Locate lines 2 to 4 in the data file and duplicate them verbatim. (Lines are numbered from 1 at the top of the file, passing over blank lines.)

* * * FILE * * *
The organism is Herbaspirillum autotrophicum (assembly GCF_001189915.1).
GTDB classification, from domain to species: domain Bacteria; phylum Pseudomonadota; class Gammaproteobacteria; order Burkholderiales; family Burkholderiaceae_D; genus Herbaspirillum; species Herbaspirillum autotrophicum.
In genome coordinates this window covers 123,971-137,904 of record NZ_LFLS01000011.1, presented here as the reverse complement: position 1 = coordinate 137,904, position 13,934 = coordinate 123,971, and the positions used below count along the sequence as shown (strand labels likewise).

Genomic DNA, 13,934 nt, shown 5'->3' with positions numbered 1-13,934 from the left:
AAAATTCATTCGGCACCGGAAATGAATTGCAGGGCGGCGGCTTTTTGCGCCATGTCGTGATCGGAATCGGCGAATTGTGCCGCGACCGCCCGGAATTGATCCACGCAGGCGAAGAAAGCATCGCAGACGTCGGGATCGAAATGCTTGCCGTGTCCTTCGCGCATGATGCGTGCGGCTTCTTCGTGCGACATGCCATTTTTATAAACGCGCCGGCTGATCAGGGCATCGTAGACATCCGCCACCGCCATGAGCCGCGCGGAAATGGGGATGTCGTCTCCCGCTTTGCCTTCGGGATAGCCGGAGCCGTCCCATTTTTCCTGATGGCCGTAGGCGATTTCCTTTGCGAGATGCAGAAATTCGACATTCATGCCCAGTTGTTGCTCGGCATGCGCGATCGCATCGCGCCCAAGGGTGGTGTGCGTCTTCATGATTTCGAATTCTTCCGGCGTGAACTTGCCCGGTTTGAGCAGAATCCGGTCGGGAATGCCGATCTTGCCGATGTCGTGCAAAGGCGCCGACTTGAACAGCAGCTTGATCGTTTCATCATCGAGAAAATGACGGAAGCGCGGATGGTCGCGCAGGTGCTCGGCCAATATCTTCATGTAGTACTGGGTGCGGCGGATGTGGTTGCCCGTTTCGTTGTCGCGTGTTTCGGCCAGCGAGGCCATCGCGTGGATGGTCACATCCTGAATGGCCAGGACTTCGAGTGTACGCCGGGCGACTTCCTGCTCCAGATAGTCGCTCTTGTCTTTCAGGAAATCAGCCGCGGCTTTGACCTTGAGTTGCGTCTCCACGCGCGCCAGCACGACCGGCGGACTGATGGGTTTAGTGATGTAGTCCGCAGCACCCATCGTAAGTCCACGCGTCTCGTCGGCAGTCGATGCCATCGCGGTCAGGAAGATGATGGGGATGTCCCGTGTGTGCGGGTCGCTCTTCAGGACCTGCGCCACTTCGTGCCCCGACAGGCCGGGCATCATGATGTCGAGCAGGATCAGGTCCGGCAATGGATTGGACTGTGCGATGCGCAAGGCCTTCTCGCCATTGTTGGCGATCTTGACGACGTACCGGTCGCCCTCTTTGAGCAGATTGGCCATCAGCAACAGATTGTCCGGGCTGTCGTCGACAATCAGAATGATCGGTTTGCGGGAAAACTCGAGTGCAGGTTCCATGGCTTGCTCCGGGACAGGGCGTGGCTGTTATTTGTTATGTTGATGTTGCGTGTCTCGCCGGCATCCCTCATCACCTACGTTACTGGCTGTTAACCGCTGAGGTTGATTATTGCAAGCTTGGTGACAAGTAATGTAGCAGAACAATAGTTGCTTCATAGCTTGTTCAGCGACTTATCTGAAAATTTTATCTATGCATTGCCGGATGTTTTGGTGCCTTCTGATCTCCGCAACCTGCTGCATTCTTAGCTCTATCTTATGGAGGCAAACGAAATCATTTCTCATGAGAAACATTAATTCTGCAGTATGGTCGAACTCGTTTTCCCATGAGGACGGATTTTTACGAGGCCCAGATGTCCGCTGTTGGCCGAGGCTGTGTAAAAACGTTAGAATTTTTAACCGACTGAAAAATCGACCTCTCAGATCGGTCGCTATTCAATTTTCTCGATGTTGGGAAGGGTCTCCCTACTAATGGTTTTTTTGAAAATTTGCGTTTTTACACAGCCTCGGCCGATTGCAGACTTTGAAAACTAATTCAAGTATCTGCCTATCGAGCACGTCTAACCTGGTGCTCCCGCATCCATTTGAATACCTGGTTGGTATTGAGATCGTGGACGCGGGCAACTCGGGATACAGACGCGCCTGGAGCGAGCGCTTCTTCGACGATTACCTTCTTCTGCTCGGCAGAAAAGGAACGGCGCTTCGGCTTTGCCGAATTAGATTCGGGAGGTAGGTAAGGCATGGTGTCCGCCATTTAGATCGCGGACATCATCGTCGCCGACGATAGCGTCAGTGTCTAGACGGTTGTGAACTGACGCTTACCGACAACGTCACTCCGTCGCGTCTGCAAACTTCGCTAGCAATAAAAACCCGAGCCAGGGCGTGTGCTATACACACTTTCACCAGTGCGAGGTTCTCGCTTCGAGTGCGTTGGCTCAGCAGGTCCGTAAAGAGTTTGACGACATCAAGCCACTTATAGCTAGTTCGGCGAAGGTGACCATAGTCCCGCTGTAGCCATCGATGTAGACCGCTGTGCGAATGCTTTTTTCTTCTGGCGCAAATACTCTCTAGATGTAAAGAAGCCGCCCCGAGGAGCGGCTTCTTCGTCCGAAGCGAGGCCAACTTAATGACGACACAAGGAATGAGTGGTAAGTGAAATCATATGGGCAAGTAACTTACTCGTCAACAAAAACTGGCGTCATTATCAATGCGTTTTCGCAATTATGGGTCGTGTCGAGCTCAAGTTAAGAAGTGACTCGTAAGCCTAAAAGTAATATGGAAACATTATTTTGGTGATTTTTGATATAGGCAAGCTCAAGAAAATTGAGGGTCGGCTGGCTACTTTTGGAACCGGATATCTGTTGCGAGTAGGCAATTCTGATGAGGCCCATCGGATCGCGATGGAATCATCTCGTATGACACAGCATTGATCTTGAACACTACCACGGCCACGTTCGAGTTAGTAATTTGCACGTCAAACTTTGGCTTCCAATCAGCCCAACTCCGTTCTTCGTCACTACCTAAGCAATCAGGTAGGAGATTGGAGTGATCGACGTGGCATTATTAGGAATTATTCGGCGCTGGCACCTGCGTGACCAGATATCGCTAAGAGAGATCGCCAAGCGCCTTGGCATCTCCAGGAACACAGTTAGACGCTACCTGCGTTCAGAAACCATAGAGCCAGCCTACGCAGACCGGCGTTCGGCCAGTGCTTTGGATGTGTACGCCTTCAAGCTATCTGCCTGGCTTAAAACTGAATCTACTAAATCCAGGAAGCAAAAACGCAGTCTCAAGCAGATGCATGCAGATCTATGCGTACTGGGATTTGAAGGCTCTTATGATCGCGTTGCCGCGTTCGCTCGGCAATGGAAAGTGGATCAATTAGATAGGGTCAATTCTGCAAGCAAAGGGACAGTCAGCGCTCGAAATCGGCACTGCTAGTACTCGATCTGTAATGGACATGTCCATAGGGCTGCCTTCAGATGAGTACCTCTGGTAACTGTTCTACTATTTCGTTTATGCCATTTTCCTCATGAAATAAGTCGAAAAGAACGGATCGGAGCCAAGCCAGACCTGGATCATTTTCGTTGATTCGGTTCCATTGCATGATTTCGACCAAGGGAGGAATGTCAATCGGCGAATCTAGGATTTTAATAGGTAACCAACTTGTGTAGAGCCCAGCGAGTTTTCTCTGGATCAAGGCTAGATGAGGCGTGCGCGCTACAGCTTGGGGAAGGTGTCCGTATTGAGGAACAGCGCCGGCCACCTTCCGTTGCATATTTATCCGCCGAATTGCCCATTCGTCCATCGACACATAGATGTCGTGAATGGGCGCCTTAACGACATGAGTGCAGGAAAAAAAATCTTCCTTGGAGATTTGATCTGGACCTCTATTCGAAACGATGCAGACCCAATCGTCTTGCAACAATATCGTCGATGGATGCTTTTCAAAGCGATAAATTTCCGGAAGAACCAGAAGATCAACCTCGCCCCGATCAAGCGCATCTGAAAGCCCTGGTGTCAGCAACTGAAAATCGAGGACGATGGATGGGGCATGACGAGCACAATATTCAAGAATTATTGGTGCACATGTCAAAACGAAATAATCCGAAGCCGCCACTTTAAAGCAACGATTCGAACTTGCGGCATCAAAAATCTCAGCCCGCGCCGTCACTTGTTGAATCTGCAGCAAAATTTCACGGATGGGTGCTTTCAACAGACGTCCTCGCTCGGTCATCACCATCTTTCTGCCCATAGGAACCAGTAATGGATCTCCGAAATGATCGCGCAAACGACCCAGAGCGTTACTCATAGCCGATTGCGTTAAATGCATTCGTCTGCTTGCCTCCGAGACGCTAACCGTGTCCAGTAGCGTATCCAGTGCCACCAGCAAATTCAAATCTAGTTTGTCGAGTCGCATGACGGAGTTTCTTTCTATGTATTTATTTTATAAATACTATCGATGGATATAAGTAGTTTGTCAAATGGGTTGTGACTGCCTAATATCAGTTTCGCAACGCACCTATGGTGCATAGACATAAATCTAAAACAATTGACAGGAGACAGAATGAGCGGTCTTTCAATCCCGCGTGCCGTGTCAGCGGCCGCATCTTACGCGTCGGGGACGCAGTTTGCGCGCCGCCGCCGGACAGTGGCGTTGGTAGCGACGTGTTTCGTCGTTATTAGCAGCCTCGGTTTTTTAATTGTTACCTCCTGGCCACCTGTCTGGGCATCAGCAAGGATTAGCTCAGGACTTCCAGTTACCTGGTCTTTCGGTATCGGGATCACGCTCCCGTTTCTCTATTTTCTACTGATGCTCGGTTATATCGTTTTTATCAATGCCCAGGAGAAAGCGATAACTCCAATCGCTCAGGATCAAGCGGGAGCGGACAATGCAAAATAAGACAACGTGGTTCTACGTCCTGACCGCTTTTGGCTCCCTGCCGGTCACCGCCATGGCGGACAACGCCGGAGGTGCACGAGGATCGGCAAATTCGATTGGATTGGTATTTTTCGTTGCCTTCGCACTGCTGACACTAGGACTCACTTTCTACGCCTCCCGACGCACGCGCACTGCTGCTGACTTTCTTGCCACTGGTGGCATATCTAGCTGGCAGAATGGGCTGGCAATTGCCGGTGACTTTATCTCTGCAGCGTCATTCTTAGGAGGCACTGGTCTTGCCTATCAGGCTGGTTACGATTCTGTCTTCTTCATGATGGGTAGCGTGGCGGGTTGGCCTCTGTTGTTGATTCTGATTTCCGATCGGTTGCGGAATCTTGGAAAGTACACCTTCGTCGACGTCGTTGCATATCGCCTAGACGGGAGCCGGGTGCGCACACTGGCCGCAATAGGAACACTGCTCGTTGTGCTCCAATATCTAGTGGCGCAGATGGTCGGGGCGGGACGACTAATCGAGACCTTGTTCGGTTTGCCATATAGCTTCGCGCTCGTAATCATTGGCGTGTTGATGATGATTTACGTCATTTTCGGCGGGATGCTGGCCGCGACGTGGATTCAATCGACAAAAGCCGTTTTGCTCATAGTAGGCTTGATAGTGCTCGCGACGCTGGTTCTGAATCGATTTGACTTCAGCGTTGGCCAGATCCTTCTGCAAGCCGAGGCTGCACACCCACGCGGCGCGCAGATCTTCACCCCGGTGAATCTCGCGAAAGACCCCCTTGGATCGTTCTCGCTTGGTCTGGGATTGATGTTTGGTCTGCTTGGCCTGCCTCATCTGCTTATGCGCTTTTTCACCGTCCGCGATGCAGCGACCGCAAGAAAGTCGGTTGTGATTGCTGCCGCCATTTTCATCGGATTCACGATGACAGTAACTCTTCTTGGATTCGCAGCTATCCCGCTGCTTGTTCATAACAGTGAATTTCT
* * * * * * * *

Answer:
GTDB classification, from domain to species: domain Bacteria; phylum Pseudomonadota; class Gammaproteobacteria; order Burkholderiales; family Burkholderiaceae_D; genus Herbaspirillum; species Herbaspirillum autotrophicum.
In genome coordinates this window covers 123,971-137,904 of record NZ_LFLS01000011.1, presented here as the reverse complement: position 1 = coordinate 137,904, position 13,934 = coordinate 123,971, and the positions used below count along the sequence as shown (strand labels likewise).

Genomic DNA, 13,934 nt, shown 5'->3' with positions numbered 1-13,934 from the left: